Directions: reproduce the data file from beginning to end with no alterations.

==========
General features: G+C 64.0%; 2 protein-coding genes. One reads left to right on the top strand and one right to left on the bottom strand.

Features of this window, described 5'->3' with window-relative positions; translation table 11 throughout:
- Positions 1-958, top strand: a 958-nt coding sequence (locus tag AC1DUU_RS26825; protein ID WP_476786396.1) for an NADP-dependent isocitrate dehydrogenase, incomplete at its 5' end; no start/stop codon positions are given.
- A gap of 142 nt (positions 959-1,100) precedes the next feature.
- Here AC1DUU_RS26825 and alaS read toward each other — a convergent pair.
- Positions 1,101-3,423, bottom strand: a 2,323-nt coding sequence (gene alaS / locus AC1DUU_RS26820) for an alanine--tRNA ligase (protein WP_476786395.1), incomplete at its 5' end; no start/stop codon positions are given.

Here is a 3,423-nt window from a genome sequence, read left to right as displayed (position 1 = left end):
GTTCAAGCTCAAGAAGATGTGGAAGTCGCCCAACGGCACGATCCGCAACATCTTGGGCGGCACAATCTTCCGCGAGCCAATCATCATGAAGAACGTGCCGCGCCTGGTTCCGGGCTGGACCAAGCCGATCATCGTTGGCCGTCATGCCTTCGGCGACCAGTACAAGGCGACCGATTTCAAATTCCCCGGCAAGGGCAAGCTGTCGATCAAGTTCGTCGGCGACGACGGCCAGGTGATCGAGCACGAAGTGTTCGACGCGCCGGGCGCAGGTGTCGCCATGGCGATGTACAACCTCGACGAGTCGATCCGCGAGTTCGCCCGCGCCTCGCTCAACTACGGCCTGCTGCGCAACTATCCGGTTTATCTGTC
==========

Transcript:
General features: G+C 64.0%; 2 protein-coding genes. One reads left to right on the top strand and one right to left on the bottom strand.

Features of this window, described 5'->3' with window-relative positions; translation table 11 throughout:
- Positions 1-958, top strand: a 958-nt coding sequence (locus tag AC1DUU_RS26825; protein ID WP_476786396.1) for an NADP-dependent isocitrate dehydrogenase, incomplete at its 5' end; no start/stop codon positions are given.
- A gap of 142 nt (positions 959-1,100) precedes the next feature.
- Here AC1DUU_RS26825 and alaS read toward each other — a convergent pair.
- Positions 1,101-3,423, bottom strand: a 2,323-nt coding sequence (gene alaS / locus AC1DUU_RS26820) for an alanine--tRNA ligase (protein WP_476786395.1), incomplete at its 5' end; no start/stop codon positions are given.

Here is a 3,423-nt window from a genome sequence, read left to right as displayed (position 1 = left end):
GTTCAAGCTCAAGAAGATGTGGAAGTCGCCCAACGGCACGATCCGCAACATCTTGGGCGGCACAATCTTCCGCGAGCCAATCATCATGAAGAACGTGCCGCGCCTGGTTCCGGGCTGGACCAAGCCGATCATCGTTGGCCGTCATGCCTTCGGCGACCAGTACAAGGCGACCGATTTCAAATTCCCCGGCAAGGGCAAGCTGTCGATCAAGTTCGTCGGCGACGACGGCCAGGTGATCGAGCACGAAGTGTTCGACGCGCCGGGCGCAGGTGTCGCCATGGCGATGTACAACCTCGACGAGTCGATCCGCGAGTTCGCCCGCGCCTCGCTCAACTACGGCCTGCTGCGCAACTATCCGGTTTATCTGTC